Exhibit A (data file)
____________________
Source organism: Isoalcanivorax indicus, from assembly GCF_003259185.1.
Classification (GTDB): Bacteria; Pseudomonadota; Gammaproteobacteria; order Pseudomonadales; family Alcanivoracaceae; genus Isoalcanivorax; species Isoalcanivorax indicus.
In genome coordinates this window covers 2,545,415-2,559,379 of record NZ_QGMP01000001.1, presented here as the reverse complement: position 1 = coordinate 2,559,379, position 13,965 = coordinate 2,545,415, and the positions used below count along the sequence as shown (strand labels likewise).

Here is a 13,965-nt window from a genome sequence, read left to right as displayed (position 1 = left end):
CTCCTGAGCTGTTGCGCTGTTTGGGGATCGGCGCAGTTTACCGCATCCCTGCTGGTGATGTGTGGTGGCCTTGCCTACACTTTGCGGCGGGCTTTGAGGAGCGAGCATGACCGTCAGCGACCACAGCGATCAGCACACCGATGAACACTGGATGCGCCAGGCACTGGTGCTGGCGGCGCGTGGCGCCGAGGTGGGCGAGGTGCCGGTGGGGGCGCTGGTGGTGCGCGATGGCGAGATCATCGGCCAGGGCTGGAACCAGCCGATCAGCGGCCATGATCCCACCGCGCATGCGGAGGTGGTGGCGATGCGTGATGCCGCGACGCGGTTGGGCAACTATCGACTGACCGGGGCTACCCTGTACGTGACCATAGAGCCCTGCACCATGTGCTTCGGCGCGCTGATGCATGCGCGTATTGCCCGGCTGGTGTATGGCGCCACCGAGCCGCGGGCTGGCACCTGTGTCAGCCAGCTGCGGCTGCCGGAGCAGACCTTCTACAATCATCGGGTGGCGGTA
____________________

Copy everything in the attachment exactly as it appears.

Source organism: Isoalcanivorax indicus, from assembly GCF_003259185.1.
Classification (GTDB): Bacteria; Pseudomonadota; Gammaproteobacteria; order Pseudomonadales; family Alcanivoracaceae; genus Isoalcanivorax; species Isoalcanivorax indicus.
In genome coordinates this window covers 2,545,415-2,559,379 of record NZ_QGMP01000001.1, presented here as the reverse complement: position 1 = coordinate 2,559,379, position 13,965 = coordinate 2,545,415, and the positions used below count along the sequence as shown (strand labels likewise).

Here is a 13,965-nt window from a genome sequence, read left to right as displayed (position 1 = left end):
CTCCTGAGCTGTTGCGCTGTTTGGGGATCGGCGCAGTTTACCGCATCCCTGCTGGTGATGTGTGGTGGCCTTGCCTACACTTTGCGGCGGGCTTTGAGGAGCGAGCATGACCGTCAGCGACCACAGCGATCAGCACACCGATGAACACTGGATGCGCCAGGCACTGGTGCTGGCGGCGCGTGGCGCCGAGGTGGGCGAGGTGCCGGTGGGGGCGCTGGTGGTGCGCGATGGCGAGATCATCGGCCAGGGCTGGAACCAGCCGATCAGCGGCCATGATCCCACCGCGCATGCGGAGGTGGTGGCGATGCGTGATGCCGCGACGCGGTTGGGCAACTATCGACTGACCGGGGCTACCCTGTACGTGACCATAGAGCCCTGCACCATGTGCTTCGGCGCGCTGATGCATGCGCGTATTGCCCGGCTGGTGTATGGCGCCACCGAGCCGCGGGCTGGCACCTGTGTCAGCCAGCTGCGGCTGCCGGAGCAGACCTTCTACAATCATCGGGTGGCGGTA